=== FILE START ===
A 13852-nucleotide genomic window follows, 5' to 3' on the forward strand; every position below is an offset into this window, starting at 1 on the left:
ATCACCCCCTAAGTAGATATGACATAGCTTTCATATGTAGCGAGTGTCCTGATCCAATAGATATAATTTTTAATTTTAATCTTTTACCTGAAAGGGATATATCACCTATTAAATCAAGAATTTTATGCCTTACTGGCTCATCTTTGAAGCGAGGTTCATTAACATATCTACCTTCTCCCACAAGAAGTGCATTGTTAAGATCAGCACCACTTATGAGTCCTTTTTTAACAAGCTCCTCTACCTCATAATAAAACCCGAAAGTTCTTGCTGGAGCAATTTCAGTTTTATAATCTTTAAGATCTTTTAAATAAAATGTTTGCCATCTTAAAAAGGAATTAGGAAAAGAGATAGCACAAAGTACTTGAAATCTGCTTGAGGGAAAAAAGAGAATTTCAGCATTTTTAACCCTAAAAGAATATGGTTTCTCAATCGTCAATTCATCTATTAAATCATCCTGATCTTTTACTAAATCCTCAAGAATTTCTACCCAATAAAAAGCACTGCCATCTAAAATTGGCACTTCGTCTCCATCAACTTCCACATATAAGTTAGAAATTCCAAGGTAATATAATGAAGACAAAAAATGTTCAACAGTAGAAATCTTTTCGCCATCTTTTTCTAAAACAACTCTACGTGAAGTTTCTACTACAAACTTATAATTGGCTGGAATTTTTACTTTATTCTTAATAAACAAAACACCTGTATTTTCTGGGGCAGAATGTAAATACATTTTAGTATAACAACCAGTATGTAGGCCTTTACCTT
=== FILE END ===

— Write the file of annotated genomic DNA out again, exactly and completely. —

A 13852-nucleotide genomic window follows, 5' to 3' on the forward strand; every position below is an offset into this window, starting at 1 on the left:
ATCACCCCCTAAGTAGATATGACATAGCTTTCATATGTAGCGAGTGTCCTGATCCAATAGATATAATTTTTAATTTTAATCTTTTACCTGAAAGGGATATATCACCTATTAAATCAAGAATTTTATGCCTTACTGGCTCATCTTTGAAGCGAGGTTCATTAACATATCTACCTTCTCCCACAAGAAGTGCATTGTTAAGATCAGCACCACTTATGAGTCCTTTTTTAACAAGCTCCTCTACCTCATAATAAAACCCGAAAGTTCTTGCTGGAGCAATTTCAGTTTTATAATCTTTAAGATCTTTTAAATAAAATGTTTGCCATCTTAAAAAGGAATTAGGAAAAGAGATAGCACAAAGTACTTGAAATCTGCTTGAGGGAAAAAAGAGAATTTCAGCATTTTTAACCCTAAAAGAATATGGTTTCTCAATCGTCAATTCATCTATTAAATCATCCTGATCTTTTACTAAATCCTCAAGAATTTCTACCCAATAAAAAGCACTGCCATCTAAAATTGGCACTTCGTCTCCATCAACTTCCACATATAAGTTAGAAATTCCAAGGTAATATAATGAAGACAAAAAATGTTCAACAGTAGAAATCTTTTCGCCATCTTTTTCTAAAACAACTCTACGTGAAGTTTCTACTACAAACTTATAATTGGCTGGAATTTTTACTTTATTCTTAATAAACAAAACACCTGTATTTTCTGGGGCAGAATGTAAATACATTTTAGTATAACAACCAGTATGTAGGCCTTTACCTT